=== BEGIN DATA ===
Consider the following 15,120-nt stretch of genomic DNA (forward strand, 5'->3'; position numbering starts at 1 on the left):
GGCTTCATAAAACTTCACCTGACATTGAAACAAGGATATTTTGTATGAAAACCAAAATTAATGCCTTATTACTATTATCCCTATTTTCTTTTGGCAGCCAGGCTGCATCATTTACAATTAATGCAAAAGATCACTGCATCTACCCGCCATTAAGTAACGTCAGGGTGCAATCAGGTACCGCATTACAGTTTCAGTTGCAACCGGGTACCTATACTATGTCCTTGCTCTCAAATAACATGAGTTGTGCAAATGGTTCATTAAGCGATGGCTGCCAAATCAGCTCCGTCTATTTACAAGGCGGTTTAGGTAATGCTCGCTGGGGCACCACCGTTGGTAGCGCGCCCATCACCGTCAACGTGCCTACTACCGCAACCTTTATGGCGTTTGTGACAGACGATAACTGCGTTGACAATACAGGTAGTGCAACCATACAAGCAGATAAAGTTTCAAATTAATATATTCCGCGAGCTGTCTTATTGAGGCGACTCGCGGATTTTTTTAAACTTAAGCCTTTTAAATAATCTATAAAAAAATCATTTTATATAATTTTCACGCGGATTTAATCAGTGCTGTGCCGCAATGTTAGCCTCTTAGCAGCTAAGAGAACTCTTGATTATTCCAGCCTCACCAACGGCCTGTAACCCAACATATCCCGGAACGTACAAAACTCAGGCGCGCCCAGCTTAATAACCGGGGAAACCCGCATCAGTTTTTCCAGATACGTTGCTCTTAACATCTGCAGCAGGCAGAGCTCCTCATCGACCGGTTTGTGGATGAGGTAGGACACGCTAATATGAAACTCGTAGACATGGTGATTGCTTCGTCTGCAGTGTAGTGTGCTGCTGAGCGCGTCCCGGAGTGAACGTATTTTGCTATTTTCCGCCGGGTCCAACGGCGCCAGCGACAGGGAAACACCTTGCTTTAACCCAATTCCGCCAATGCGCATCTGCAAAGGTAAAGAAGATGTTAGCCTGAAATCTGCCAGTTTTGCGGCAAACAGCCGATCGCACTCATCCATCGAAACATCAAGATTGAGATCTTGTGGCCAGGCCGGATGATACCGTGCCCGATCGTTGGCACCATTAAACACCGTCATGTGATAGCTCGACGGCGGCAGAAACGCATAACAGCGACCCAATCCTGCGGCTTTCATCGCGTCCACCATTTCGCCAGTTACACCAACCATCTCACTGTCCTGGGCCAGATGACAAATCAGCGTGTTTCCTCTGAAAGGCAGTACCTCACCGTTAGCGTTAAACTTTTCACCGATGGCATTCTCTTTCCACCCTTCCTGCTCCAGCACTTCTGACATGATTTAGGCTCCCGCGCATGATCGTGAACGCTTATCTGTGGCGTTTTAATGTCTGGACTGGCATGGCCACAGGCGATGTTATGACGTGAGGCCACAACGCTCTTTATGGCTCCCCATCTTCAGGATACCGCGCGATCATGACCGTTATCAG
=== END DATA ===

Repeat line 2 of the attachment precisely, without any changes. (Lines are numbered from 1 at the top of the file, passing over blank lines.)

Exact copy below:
GGCTTCATAAAACTTCACCTGACATTGAAACAAGGATATTTTGTATGAAAACCAAAATTAATGCCTTATTACTATTATCCCTATTTTCTTTTGGCAGCCAGGCTGCATCATTTACAATTAATGCAAAAGATCACTGCATCTACCCGCCATTAAGTAACGTCAGGGTGCAATCAGGTACCGCATTACAGTTTCAGTTGCAACCGGGTACCTATACTATGTCCTTGCTCTCAAATAACATGAGTTGTGCAAATGGTTCATTAAGCGATGGCTGCCAAATCAGCTCCGTCTATTTACAAGGCGGTTTAGGTAATGCTCGCTGGGGCACCACCGTTGGTAGCGCGCCCATCACCGTCAACGTGCCTACTACCGCAACCTTTATGGCGTTTGTGACAGACGATAACTGCGTTGACAATACAGGTAGTGCAACCATACAAGCAGATAAAGTTTCAAATTAATATATTCCGCGAGCTGTCTTATTGAGGCGACTCGCGGATTTTTTTAAACTTAAGCCTTTTAAATAATCTATAAAAAAATCATTTTATATAATTTTCACGCGGATTTAATCAGTGCTGTGCCGCAATGTTAGCCTCTTAGCAGCTAAGAGAACTCTTGATTATTCCAGCCTCACCAACGGCCTGTAACCCAACATATCCCGGAACGTACAAAACTCAGGCGCGCCCAGCTTAATAACCGGGGAAACCCGCATCAGTTTTTCCAGATACGTTGCTCTTAACATCTGCAGCAGGCAGAGCTCCTCATCGACCGGTTTGTGGATGAGGTAGGACACGCTAATATGAAACTCGTAGACATGGTGATTGCTTCGTCTGCAGTGTAGTGTGCTGCTGAGCGCGTCCCGGAGTGAACGTATTTTGCTATTTTCCGCCGGGTCCAACGGCGCCAGCGACAGGGAAACACCTTGCTTTAACCCAATTCCGCCAATGCGCATCTGCAAAGGTAAAGAAGATGTTAGCCTGAAATCTGCCAGTTTTGCGGCAAACAGCCGATCGCACTCATCCATCGAAACATCAAGATTGAGATCTTGTGGCCAGGCCGGATGATACCGTGCCCGATCGTTGGCACCATTAAACACCGTCATGTGATAGCTCGACGGCGGCAGAAACGCATAACAGCGACCCAATCCTGCGGCTTTCATCGCGTCCACCATTTCGCCAGTTACACCAACCATCTCACTGTCCTGGGCCAGATGACAAATCAGCGTGTTTCCTCTGAAAGGCAGTACCTCACCGTTAGCGTTAAACTTTTCACCGATGGCATTCTCTTTCCACCCTTCCTGCTCCAGCACTTCTGACATGATTTAGGCTCCCGCGCATGATCGTGAACGCTTATCTGTGGCGTTTTAATGTCTGGACTGGCATGGCCACAGGCGATGTTATGACGTGAGGCCACAACGCTCTTTATGGCTCCCCATCTTCAGGATACCGCGCGATCATGACCGTTATCAG